You have to appreciate that while cuddly and adorable, an infant remains a powerful force. To an infant, socialization attempts may seem like a threat to its very existence, particularly when there has been too much stick and not enough carrot being applied. Parents are rarely malicious or criminal in their behavior toward the infant; there are many outer and inner circumstances that influence their attitudes and behavior, too many to delve into here.
While the vast majority of us learn to successfully navigate the socialization process relatively unscathed, we may still carry within us the seeds of discontent. While these seeds may remain dormant for long periods of time, there are usually certain issues, many having to do with authority, that will bring them once again to life.
The authorities may be bosses and coworkers, husbands and wives, rule-makers at school or work, the police or my personal favorite, the cable television provider. When we come into conflict with authorities from being reprimanded at work, being issued a traffic ticket or squeezing the toothpaste from the middle of the tube, a fierce and often violent reaction may ensue.
Even as we’re engaged in this reaction we may have the realization that reacting in this manner is not helpful, yet we seem powerless to stop ourselves. It’s as if reacting were a matter of life and death, which, on a primitive emotional level, it is; we are fighting not so much for our physical lives as we are for our sense of wholeness and integration as an autonomous human being. It’s as if giving-in, the perceived alternative to not reacting, is synonymous with psychological death; therefore, we feel compelled to react, even while a more emotionally well-developed part of ourselves looks on in horror.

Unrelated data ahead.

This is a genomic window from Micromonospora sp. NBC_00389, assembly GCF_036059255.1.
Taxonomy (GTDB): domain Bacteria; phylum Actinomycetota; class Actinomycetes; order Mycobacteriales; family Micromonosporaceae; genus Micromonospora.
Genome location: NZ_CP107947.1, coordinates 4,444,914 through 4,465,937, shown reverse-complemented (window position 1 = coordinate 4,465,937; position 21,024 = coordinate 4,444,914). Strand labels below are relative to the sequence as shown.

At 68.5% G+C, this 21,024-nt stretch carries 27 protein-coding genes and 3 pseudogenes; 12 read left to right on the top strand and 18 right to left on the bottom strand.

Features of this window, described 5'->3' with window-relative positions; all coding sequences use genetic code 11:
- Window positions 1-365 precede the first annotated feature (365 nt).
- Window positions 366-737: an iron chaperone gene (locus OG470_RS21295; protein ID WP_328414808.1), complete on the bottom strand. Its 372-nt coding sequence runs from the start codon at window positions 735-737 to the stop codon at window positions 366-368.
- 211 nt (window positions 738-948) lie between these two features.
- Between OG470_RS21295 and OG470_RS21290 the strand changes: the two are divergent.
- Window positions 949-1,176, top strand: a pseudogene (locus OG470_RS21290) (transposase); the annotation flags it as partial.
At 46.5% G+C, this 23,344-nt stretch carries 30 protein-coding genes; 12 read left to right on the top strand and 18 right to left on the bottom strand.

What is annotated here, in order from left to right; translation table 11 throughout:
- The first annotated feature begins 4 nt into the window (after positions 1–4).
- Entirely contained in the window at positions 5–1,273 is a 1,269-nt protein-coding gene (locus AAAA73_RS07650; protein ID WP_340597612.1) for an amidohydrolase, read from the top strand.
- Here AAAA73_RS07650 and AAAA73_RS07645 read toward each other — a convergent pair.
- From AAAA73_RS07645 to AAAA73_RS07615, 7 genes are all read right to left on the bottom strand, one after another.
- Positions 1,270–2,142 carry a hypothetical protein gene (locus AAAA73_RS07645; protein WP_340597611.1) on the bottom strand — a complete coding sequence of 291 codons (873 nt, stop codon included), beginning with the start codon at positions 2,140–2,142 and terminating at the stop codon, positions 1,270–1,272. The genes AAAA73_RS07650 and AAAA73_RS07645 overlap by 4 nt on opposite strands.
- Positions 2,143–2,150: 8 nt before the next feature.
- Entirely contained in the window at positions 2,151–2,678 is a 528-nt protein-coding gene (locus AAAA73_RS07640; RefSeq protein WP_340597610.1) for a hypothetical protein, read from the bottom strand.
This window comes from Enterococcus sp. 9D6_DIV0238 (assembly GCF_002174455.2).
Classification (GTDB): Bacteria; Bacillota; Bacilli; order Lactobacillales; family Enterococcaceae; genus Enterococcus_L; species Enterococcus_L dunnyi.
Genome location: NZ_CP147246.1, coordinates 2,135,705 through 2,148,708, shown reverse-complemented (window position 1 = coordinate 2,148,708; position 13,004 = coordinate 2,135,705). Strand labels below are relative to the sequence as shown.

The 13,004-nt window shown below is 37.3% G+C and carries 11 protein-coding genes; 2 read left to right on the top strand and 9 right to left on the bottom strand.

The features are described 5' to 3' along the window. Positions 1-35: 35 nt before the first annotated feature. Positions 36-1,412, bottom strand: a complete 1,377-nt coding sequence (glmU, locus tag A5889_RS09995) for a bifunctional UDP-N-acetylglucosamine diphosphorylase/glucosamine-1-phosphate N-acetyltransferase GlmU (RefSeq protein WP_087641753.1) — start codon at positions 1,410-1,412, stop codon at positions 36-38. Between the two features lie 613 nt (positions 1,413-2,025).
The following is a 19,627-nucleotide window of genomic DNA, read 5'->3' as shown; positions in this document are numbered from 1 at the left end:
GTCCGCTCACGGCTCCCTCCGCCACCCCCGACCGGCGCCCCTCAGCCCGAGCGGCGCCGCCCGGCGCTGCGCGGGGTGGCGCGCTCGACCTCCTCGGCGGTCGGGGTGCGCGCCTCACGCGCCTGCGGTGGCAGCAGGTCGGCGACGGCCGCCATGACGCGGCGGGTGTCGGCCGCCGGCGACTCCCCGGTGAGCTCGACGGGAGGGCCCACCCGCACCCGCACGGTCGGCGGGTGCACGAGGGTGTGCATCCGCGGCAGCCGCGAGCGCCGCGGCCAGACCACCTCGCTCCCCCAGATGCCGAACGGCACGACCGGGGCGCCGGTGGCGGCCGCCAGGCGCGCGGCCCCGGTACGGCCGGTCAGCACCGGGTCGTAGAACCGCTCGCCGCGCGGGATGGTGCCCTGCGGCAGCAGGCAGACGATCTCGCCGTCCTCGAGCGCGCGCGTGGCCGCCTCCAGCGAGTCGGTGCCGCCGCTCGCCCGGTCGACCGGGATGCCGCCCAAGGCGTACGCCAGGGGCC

The major problem this presents in our adult lives stems from the primitive nature of our reaction. I don’t use the word primitive in a pejorative sense, but only to indicate from how far back in the course of our psychological development the issue emanates. Feeling one’s entire sense of being threatened dates from a very early stage in our development. That accounts for the intensity of the reaction, a form of an almost blind, all-encompassing rage; as very young infants we have yet to develop a more sophisticated, less destructive coping mechanism.